The differences in pharmacokinetics by clinical grouping of UP:Cr (<500 vs ≥500) and CrCl (<60 mL/min vs ≥60 mL/min) were assessed (Table 2). There was a considerable distribution of CrCl across the population (low 18.3 mL/min, high 182 mL/min). Since MPAG is eliminated via the renal route, reductions in renal elimination would be predicted to have more direct effects on MPAG, with secondary effects on MPA due to potential enhanced MPA AUC6-12, reflective of enterohepatic recycling (Table 2).

Table 2
Clinical Grouping of Patients and Pharmacokineticsa

The MPA Ctr values were 3-fold higher in patients with reduced CrCl compared with those who had higher CrCl (6.88 ± 6.8 vs 2.72 ± 1.81, respectively; p = 0.030). The AUC6-12 demonstrated 2 to 3-fold higher values in low versus high CrCl grouping (35.9 ± 27.0 vs 16.7 ± 8.8 mg•h/L, respectively; p = 0.015). The MPA AUC0-12 was 2-fold greater in the low versus high CrCl grouping (95.0 ± 66.9 vs 52.5 ± 22.8 mL/min, respectively; p = 0.023). The MPA AUC0-12 unbound values were significantly higher in the low CrCl group (1.29 ± 0.608 vs 0.592 ± 0.562 mg•h/L; p = 0.032), suggesting the presence of more pharmacologically active drug. The MPA Clunb was 3-fold reduced in the low CrCl group, with a trend toward statistical significance, which may be suggestive of reduced metabolism and/or CrCl. While the Clr MPAG was not significantly different between groups, the MPAG AUC0-12 was enhanced 2-fold in the low CrCl patient group (959 ± 664 vs 404 ± 336 mg•h/L; p = 0.014).

UP:Cr was selected as a clinical variable secondary to the high plasma protein binding characteristics of MPA and MPAG. To enable at least 5 observations per group, a cut-point of 500 mg/day was selected. None of the pharmacokinetic parameters was statistically significant between the high and low UP:Cr grouping. Only 4 patients had UP:Cr greater than 1.0 g/day, preventing a comparison that may be more likely to be clinically relevant.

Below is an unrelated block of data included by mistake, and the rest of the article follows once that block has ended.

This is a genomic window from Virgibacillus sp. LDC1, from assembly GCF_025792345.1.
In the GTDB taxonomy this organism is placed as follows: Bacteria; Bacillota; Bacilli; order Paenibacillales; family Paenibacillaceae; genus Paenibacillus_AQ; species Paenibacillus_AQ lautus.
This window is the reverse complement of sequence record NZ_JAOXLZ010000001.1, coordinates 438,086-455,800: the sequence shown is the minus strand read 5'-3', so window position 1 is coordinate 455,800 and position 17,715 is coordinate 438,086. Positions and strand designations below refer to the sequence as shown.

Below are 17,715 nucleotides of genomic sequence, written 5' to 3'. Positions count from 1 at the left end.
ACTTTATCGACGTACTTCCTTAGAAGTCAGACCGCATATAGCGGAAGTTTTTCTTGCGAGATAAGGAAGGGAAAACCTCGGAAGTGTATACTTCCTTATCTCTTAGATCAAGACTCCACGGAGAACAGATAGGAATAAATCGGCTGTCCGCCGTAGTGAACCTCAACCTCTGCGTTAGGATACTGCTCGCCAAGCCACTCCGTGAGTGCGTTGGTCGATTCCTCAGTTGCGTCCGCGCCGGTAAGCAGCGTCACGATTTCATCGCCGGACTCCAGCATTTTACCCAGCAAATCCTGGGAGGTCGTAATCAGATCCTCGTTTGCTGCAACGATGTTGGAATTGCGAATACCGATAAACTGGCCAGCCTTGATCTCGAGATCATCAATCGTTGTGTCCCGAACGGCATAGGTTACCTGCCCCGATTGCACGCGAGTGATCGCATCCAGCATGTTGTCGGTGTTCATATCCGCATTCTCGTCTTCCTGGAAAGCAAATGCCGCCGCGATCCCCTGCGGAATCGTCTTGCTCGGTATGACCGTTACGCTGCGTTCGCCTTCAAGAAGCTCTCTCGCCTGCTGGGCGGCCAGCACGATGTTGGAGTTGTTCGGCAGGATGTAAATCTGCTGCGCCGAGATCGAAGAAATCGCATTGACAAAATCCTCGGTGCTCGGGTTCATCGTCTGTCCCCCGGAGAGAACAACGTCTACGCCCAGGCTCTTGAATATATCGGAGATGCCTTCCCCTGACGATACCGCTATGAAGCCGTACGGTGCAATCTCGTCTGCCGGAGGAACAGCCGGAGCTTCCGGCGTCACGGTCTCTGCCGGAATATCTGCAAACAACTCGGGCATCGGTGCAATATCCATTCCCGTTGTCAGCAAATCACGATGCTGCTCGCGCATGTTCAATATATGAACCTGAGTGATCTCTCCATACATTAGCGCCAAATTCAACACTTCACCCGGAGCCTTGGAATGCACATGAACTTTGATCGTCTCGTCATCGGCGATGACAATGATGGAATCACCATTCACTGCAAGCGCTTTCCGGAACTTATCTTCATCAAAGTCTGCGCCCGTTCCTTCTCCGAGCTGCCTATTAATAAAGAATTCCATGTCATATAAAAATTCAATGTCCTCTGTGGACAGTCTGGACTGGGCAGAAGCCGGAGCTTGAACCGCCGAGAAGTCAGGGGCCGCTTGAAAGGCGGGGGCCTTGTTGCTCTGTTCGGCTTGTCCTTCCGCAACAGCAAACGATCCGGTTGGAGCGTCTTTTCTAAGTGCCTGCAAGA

Discussion

While descriptions of the pharmacokinetics of MPA in patients who have undergone kidney transplant are abundant, there is a paucity of data on the pharmacokinetics in autoimmune diseases that affect the kidney. Our study was conducted to comprehensively evaluate the pharmacokinetics of MPA and MPAG after chronic therapy in patients with ANCA-associated vasculitis. Additionally, we wanted to understand the relevance of clinical and demographic variables in predicting pharmacokinetic parameters. CrCl was positively predictive for MPA Clunb and negatively predictive for MPA AUC6-12. Race was found to positively predict both MPA Cl/F and MPAG Clr, whereby nonwhite patients had higher clearance values, suggesting an influence on both metabolism and Clr. Prednisone dosage was negatively associated with MPAG Clr, suggesting an influence on active renal secretion. Unfortunately, the influences of UP:Cr and serum albumin on pharmacokinetic variables were not able to be fully assessed secondary to limited distribution of UP:Cr and relatively conserved values of serum albumin. A study of MPA use in patients with lupus nephritis showed that at a UP:Cr of 1 g/day or more, Ctr and AUC0-12 were significantly reduced and Cl/F was significantly increased.17 We previously reported higher MPA Clunb and MPAG Clr levels in patients with lupus nephritis patients with serum albumin levels less than 4 g/dL versus those with levels greater than or equal to 4 g/dL.17